IMO, the NYMEX pits will be around for much longer than many anticipate. Several years ago everyone thought that the OTC volume would move to screens and everyone who could build a screen (Enron Online, Dynegy Direct, Coral Connect, Tradespark, Houston Street, etc) but as soon as the bubble burst, most OTC volume moved back to voice brokers. In 1999-2001 there were a couple dozen screen based markets available but ICE is the ONLY one still alive, save a few product specific platforms i.e. Charkboard.

    In addition, OTC clearing is significantly increasing OTC business, including NYMEX look-a-likes...We've always done a lot of OTC volume but we're doing a lot more OTC and a lot less NYMEX now that we can clear many of our trades.

    IMHO, 10 years from now NYMEX will most likely be more of a clearinghouse than a pit traded exchange. In addition, I think you'll see several screen based applications fighting for the trading volume while the trades are cleared through NYMEX.

    The question is, who can build a solid platform that also provides effortless clearing via NYMEX, LCH, etc? IPE/ICE can't do it, they've tried (and been the dominant organizations in this space) and have failed. And if you've ever traded on Access or Clearport you know that NYMEX isn't the answer.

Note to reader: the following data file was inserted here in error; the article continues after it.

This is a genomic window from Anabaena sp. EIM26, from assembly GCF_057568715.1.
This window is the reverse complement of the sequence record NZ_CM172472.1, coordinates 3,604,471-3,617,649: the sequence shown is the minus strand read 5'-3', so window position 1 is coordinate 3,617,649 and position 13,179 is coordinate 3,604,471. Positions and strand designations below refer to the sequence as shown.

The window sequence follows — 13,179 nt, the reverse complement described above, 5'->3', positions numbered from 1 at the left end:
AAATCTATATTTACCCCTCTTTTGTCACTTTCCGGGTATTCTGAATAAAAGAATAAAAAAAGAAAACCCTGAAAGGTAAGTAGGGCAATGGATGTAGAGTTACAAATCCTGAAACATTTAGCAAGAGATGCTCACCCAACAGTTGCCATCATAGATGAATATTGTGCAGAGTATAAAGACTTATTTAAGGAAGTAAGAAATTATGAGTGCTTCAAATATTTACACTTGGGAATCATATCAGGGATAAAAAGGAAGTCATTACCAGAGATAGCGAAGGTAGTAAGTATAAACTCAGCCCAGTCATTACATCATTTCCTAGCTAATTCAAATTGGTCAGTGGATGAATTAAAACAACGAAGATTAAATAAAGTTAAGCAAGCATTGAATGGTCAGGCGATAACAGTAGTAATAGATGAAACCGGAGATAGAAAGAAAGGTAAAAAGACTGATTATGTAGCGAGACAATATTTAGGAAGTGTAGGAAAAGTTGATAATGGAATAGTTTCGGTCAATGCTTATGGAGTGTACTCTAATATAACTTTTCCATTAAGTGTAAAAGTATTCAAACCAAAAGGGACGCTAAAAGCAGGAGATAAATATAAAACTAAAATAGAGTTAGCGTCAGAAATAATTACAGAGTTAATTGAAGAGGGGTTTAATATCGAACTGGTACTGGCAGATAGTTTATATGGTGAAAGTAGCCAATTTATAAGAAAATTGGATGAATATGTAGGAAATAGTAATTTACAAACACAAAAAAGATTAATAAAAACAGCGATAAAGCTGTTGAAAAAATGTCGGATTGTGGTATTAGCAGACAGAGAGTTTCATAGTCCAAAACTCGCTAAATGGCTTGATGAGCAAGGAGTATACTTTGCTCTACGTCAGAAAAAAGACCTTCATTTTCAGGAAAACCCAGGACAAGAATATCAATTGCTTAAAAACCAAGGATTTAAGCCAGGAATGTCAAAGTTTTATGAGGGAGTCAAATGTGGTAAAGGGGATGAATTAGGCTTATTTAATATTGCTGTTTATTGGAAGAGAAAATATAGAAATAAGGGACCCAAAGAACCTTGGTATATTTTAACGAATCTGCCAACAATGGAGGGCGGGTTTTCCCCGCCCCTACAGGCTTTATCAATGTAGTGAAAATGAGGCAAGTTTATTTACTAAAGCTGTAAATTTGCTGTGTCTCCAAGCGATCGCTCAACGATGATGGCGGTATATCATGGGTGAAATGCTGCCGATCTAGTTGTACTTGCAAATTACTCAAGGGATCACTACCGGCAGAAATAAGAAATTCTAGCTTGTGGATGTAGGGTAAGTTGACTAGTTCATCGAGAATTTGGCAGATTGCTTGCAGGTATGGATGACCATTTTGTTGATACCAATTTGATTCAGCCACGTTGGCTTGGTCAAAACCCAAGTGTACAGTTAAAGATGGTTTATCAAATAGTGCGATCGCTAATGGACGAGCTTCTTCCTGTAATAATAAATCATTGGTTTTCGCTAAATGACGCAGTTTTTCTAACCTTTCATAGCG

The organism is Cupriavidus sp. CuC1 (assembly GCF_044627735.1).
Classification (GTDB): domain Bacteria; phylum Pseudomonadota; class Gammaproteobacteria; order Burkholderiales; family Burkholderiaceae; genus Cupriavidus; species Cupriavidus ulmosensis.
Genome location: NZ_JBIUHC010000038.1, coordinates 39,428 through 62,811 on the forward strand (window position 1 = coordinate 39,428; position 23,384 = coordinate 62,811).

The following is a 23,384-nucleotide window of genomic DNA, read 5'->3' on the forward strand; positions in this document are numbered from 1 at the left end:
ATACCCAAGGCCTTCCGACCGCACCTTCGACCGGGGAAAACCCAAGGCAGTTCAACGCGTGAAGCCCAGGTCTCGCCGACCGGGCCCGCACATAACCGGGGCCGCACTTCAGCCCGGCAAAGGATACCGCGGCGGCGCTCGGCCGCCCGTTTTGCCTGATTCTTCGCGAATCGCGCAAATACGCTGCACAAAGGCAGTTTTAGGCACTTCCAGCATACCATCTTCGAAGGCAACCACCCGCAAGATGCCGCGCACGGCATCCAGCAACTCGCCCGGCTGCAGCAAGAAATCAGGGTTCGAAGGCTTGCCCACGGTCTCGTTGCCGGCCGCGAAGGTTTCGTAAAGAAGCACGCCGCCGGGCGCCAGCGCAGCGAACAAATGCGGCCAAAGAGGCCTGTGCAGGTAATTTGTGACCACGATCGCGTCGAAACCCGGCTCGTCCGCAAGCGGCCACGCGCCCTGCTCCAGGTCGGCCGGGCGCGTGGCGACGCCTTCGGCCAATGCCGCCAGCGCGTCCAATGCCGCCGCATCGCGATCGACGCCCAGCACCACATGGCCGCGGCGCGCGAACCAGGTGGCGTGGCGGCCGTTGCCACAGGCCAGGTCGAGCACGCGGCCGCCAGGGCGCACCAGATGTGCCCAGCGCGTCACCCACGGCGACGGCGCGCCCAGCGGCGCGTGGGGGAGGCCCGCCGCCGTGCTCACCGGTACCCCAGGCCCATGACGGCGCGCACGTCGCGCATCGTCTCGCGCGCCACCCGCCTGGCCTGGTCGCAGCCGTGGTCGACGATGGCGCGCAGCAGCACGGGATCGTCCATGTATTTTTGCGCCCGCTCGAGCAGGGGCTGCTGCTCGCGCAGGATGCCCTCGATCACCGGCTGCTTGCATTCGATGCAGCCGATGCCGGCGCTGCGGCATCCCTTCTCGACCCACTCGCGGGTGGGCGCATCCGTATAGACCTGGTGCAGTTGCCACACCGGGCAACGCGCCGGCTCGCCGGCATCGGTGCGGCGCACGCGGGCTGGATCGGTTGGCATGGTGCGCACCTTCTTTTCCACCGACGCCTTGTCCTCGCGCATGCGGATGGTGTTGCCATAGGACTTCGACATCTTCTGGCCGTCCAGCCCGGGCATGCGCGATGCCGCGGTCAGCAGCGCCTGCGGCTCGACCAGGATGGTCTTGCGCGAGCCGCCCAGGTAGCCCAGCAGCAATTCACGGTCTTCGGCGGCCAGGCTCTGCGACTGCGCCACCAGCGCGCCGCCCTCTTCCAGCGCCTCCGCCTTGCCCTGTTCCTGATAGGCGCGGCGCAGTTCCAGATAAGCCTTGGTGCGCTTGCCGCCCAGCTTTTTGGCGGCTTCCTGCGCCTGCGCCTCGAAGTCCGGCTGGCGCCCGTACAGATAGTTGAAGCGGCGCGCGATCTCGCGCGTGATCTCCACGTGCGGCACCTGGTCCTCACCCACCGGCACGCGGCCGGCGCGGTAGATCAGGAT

In other news...

    Nymex nears approval from London authorties Nymex nears approval from London authorties

    By Kevin Morrison
    Published: July 20 2005 21:10 | Last updated: July 20 2005 21:10

    The New York Mercantile Exchange said it is at an “advanced stage” in its application to obtain regulatory approval from the Financial Services Authority to set up an open outcry oil futures exchange in London.

    However, Samuel Gaer, chief executive officer of Nymex Europe, said he could not provide a start-up date for Nymex in London. Nymex applied to the FSA in April, and industry officials expect the world’s largest energy futures exchange to start trading in the UK capital by the summer’s end.

    If approval is obtained, Nymex intends to transfer its Brent futures trading business from Dublin, where it set up a trading floor last November to take on the International Petroleum Exchange, the dominant custodian of the Brent crude future contract.